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If you’re going to have a site devoted to family dinner, you gotta walk the walk, right? So when I asked Jenny where she wanted to eat for her birthday dinner last week, I should have known what the answer would be: home. I huddled with the kids and asked for some help: what should we make? The only requirement was that it be something everybody in the house eats, and it couldn’t be chicken or pizza. Phoebe wanted steak, Abby didn’t. (“It’s not fair!” she claimed. “Phoebe always gets steak!”) Abby, aiming high, suggested something called macaroni and cheese, but Phoebe doesn’t eat pasta. (“Too slimy,” she said.) So we settled on salmon. The question was, how to make this feel more festive than your normal Thursday night dinner? We needed some good sides. We wanted to make something we’d never made before. I had an idea.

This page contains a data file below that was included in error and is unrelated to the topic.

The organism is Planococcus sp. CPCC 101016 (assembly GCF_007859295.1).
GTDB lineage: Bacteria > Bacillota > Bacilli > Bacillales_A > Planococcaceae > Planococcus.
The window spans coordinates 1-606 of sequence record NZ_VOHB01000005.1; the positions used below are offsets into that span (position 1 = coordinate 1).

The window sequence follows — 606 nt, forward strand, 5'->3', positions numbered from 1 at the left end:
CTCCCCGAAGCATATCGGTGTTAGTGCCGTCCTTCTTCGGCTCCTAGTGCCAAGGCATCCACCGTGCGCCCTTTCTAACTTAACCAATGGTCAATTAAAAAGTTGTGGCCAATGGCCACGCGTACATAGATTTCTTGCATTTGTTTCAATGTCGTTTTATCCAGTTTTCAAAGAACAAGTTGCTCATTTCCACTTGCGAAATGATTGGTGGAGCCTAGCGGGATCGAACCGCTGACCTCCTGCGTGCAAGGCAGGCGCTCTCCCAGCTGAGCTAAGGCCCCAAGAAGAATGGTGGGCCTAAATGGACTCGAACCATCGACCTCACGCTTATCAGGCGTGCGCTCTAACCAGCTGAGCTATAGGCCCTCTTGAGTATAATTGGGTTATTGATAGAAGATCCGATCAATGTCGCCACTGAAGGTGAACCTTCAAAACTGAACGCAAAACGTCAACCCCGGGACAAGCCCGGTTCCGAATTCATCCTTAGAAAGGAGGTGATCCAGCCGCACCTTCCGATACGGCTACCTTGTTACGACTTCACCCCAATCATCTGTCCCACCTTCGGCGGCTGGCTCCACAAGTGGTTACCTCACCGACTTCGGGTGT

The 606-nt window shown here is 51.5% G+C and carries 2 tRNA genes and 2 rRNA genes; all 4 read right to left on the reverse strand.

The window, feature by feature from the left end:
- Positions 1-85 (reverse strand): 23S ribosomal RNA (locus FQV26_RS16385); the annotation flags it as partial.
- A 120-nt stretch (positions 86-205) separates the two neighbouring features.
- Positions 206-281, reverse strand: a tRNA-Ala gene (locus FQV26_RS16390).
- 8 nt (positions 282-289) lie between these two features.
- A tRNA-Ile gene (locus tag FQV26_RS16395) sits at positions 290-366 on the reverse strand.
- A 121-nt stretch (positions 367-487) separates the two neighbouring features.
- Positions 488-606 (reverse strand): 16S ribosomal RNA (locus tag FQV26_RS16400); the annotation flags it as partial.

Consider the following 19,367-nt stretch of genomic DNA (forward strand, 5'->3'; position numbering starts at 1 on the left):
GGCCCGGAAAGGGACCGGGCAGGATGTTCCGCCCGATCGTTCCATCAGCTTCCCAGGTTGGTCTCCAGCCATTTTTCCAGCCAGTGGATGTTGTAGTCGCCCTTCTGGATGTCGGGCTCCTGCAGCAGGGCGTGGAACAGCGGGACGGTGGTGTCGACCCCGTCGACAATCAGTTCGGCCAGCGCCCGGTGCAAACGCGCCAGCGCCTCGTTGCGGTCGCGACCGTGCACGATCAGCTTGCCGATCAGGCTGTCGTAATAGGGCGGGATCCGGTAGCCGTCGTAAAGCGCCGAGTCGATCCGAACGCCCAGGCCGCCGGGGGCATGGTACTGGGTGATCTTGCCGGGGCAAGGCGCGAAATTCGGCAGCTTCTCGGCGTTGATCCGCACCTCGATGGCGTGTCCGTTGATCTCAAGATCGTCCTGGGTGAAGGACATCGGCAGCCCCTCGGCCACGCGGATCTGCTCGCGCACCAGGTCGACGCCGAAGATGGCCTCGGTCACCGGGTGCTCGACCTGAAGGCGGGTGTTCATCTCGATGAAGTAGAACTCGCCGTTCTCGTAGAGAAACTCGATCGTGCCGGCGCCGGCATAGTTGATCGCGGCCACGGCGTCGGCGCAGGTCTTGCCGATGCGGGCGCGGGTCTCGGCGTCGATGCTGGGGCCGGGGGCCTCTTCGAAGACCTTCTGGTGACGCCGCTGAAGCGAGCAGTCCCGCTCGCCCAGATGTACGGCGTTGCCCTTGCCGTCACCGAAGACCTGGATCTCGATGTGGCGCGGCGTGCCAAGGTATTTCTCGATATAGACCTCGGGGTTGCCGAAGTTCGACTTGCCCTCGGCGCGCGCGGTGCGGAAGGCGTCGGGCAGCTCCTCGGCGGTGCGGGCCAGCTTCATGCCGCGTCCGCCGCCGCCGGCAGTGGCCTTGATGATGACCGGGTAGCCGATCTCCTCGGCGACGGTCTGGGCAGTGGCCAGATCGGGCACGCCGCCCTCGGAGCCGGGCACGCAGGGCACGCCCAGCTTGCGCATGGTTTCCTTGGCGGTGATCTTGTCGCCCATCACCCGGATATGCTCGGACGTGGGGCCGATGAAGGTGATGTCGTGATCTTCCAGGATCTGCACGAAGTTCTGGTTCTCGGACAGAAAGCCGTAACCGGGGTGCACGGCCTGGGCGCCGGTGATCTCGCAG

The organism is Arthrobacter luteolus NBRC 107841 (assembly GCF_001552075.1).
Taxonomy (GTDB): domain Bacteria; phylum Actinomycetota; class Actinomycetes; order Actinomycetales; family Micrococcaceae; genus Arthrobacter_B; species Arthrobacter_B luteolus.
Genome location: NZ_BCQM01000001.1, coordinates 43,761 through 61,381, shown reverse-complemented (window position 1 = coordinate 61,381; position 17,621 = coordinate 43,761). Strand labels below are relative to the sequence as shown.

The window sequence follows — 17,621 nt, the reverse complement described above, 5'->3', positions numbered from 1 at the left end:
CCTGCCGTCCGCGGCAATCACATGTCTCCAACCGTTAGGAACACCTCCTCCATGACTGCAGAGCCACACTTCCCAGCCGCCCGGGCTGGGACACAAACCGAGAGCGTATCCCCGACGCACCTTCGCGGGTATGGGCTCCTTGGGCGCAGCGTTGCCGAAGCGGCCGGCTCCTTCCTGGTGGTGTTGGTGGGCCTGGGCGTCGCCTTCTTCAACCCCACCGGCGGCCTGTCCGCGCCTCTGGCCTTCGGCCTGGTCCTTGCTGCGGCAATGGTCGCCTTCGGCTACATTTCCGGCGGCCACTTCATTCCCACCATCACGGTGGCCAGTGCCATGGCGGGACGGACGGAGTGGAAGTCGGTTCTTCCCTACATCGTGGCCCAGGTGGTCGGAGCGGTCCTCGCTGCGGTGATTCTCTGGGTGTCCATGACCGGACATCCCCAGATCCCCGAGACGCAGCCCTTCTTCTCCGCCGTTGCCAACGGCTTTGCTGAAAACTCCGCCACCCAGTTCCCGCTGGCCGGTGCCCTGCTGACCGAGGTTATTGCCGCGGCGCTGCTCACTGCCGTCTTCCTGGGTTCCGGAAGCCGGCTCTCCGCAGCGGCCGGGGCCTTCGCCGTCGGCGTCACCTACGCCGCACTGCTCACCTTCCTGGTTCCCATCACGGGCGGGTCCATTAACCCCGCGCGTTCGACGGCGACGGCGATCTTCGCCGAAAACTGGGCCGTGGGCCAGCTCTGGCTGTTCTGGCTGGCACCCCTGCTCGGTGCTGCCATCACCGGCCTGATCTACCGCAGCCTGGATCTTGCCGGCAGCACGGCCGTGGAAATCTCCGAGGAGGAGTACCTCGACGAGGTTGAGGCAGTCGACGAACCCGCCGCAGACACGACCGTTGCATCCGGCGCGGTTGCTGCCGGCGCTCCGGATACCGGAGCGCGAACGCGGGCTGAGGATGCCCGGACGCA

Momofuku Brussels Sprouts
We might not have been going out to a restaurant for a dinner, but what if we had one of our most favoritest restaurant dishes at home? We don’t get out too much these days — i.e., ever — but we did manage a meal at David Chang’s Momofuku about six months ago, and Jenny still talked about his brussels sprouts. They were crazily flavorful, charred to a crunch, salty, cilantro-y, and… didn’t they have, like, Rice Krispies sprinkled on top? I wondered if they were hard to make. Turns out, they’re not. (And because we had a good-looking head of cauliflower in the refrigerator, I decided to use that, too.) When Abby found out that her vegetables on this night would include fried Rice Krispies — not to mention sugar — she shifted, like that, from ambivalent skeptic to unblinking believer.